Males about 46 - 54 kg, females about 40 – 48 kg. Height and weight must be balanced.

Faults

• Any departure from the foregoing points should be considered a fault and the seriousness with which the fault should be regarded should be in exact proportion to its degree and its effect upon the health and welfare of the dog and its ability to perform its traditional work.
• Faults listed should be in degree of seriousness.

General faults

 General appearance : Cloddy; lacking in substance; light bone; too high or too low on leg, square construction rather than rectangular ; lack of nobility.
 Head : Skull broad and voluminous or excessively narrow ; receding forehead ; skin on forehead falling too far forward; occipital peak not sufficiently pronounced; too marked a stop; bridge of nose concave; muzzle short or not deep enough; top lips not pendulous enough.
 Nose and lips : Loss of pigment.
 Dentition : Teeth missing.
 Eyes : Too small, too sunken in sockets ; lower lid too pendulous, too much haw visible.
 Ears : Too short, too thick, set above the eyeline, too close to the head, too flat.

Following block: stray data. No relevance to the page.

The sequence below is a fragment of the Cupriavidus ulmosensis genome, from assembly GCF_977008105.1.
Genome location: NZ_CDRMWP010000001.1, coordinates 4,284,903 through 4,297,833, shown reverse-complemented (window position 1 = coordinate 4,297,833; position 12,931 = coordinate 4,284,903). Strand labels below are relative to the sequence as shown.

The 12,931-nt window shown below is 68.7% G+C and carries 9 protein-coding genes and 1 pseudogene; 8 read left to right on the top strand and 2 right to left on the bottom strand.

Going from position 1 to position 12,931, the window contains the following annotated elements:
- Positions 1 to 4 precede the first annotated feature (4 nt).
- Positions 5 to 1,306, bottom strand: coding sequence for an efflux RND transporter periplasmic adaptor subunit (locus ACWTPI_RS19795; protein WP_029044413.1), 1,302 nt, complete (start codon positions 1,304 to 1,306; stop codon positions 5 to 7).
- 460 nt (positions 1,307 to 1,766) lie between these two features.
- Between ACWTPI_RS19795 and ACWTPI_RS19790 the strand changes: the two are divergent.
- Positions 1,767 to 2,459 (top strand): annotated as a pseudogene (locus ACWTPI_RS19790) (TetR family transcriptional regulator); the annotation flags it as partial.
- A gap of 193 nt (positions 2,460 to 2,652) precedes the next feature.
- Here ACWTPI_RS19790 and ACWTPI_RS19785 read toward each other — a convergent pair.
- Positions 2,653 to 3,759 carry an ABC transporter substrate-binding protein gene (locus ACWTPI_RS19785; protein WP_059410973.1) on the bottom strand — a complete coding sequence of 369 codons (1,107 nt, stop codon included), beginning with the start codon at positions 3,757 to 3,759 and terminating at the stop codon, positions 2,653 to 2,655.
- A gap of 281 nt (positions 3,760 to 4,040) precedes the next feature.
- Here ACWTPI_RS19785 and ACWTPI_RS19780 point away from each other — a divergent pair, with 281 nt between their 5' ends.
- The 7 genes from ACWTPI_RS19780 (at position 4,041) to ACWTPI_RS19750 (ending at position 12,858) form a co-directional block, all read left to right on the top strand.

Neck : Short, slender, very little dewlap.
 Body : Short or too long; chest not well let down, forechest not protruding enough in profile; slab-sided or barrel-chested ; weak or arched back, croup overbuilt or falling away; belly too tucked up.
 Tail : Low set; squirrel tail, ring tail, curled tail; knotty or kinked tail; hook or deviated tail.
 Limbs : Under or over angulated ; short upper arm ; not upright seen in profile ( front pasterns too sloping or wrists weak ), nor from the front ( feet turning out or in, forearm curved, elbows out etc ) or from behind ( hind legs too close together, wide apart or barrelled ; hocks closed or open etc); spreading, hare or flat feet.
 Gait / Movement : Close movement or open; weaving, crabbing, restricted or stilted gait ; mincing gait; poor transmission by the back.